HONOLULU -- Cruising's megaships face an uncertain future in Kauai.
Later this summer, Hawaii's harbor pilots will decide if the
megas can be safely steered into Nawiliwili Harbor, according to
Dave Lyman, president of the Hawaii Pilots Association.
At the invitation of several cruise lines (Carnival, Celebrity
and Royal Caribbean) the state's nine harbor pilots are practicing
guiding some of the large ships in Alaska to see if they will be
able to steer them into Nawiliwili in the fall, when the big ships
are scheduled to call on Kauai.
The pilots are also practicing on Norwegian Cruise Line
simulators in Copenhagen, Denmark.
Nawiliwili's harbor pilots have twice turned away Celebrity
Cruises' 965-foot-long, 91,000-ton Infinity during inclement
weather because of the ship's size and the pilots' unfamiliarity
with the ship's technology. According to the pilots, they would
have guided in a smaller ship in similar weather conditions.
"The problem on Kauai is the harbor and the ships," said Lyman.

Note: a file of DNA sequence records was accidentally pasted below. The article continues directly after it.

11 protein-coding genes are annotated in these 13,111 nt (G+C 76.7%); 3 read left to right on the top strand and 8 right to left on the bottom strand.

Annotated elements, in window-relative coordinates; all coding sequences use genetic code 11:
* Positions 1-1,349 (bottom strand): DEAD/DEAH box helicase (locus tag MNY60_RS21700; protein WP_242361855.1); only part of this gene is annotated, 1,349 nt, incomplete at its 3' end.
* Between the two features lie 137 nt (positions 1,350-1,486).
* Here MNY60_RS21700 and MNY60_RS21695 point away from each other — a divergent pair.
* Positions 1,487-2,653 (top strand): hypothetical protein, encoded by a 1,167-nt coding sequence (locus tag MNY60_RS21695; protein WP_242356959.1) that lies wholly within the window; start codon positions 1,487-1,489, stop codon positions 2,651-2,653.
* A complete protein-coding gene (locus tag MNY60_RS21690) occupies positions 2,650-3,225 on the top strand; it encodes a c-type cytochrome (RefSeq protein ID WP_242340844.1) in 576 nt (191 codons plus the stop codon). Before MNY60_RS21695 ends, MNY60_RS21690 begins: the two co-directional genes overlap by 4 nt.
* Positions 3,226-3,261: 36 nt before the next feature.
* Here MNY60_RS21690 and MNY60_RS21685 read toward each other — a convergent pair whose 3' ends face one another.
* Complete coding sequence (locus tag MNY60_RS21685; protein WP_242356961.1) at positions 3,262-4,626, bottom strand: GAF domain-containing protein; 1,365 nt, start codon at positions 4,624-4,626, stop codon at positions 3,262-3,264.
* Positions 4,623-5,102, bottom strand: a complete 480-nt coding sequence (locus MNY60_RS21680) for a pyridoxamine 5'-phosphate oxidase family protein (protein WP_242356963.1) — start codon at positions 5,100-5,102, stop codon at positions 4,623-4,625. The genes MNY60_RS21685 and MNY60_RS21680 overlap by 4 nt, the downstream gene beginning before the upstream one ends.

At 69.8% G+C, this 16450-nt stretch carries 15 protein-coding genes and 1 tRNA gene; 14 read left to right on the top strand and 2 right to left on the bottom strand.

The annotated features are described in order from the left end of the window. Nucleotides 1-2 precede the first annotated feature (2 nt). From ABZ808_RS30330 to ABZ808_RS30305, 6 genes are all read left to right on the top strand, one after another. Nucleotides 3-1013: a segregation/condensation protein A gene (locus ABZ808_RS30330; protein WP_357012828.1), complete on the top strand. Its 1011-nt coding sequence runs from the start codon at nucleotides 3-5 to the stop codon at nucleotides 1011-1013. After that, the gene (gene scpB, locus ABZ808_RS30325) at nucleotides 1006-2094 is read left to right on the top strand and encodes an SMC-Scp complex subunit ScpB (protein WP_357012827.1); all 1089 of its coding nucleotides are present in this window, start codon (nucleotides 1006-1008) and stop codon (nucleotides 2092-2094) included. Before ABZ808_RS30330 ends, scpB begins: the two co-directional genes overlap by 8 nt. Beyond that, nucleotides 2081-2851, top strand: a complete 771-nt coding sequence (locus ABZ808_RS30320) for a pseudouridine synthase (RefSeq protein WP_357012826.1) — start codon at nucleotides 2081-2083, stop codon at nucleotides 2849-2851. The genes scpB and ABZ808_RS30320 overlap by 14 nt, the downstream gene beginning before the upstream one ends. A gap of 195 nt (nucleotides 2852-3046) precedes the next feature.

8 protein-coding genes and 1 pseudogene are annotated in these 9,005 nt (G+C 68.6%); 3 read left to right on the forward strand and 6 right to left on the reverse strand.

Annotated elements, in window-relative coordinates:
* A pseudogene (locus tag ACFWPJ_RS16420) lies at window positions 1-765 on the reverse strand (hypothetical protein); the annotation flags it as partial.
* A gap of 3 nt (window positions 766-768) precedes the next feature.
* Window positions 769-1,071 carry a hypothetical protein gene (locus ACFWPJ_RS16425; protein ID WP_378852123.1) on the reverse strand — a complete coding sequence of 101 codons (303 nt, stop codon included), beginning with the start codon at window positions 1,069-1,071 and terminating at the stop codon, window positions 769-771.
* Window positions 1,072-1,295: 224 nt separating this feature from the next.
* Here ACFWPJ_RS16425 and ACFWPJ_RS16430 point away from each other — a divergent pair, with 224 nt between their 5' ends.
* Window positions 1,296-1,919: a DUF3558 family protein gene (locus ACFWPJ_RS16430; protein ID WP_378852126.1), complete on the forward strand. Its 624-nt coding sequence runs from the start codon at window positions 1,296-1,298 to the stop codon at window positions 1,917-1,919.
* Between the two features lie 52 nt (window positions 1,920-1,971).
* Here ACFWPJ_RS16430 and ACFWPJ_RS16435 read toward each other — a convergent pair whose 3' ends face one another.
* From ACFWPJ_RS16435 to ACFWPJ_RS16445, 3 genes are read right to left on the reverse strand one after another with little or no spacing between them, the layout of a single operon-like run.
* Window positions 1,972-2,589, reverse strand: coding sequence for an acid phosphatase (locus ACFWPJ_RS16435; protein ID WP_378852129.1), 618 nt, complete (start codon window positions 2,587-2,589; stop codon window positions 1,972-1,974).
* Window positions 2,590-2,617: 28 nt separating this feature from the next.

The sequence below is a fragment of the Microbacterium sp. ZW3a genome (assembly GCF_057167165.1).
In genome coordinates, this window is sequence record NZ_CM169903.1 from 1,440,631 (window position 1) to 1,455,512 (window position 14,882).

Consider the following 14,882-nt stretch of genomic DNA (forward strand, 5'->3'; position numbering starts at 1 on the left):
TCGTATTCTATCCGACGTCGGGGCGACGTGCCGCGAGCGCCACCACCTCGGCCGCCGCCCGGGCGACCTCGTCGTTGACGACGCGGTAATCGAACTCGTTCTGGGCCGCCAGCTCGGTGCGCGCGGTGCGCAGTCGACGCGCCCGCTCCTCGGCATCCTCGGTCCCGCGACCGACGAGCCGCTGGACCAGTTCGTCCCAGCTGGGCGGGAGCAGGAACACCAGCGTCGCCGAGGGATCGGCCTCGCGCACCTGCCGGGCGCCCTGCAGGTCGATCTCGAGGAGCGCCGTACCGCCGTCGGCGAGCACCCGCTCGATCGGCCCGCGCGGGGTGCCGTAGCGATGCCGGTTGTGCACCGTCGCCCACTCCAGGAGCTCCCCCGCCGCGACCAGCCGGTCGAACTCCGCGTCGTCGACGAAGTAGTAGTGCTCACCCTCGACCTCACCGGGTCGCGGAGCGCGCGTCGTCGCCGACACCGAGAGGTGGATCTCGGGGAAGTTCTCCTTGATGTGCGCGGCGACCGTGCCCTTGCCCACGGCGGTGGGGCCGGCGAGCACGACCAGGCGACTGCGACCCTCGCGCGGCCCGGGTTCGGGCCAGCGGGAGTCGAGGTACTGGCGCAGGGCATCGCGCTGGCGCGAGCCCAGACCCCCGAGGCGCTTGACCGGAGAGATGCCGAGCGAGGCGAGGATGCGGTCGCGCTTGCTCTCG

"These new ships are extremely long and extremely tall, and the
winds at Nawiliwili can be capricious and strong."
Lyman said the height of the megaships allows more area for the
wind to catch on and push a ship in the wrong direction.
"The clearances in that harbor right now are intolerable for
anything but the best of conditions" for the large ships, Lyman
"We're the ones who keep the ships off the rocks, and if there's
a big ship that can't fit into a tiny harbor, then we won't do it,"
Lyman said the harbor pilots won't make a determination whether
they will attempt to land the ships in Kauai until after the end of
the Alaska cruise season.
Two other large ships that are scheduled to call on Kauai in the
fall are Royal Caribbean's Radiance of the Seas, at 962 feet and
90,060 tons, and Carnival Cruise Line's Carnival Spirit at 963 feet
and 88,500 tons.
Norwegian Cruise Line's Norwegian Star, which is 965 feet long
and 91,000 tons, is set to begin making interisland cruises in the
state, including Kauai, in mid-December.
All four ships are promoting calls at Kauai although the pilots
have not decided whether they will attempt to land the ships.
A spokeswoman for Norwegian said the company "is happy the
pilots have accepted the invitation to sail on the ships in Alaska,
and we are confident that we will be taking our guests to
Tom Fujikawa, Hawaii Harbors Division administrator, said, "If
the cruise companies are confident that the ships can be brought in
safely, then it's only fair that the pilots give it a try.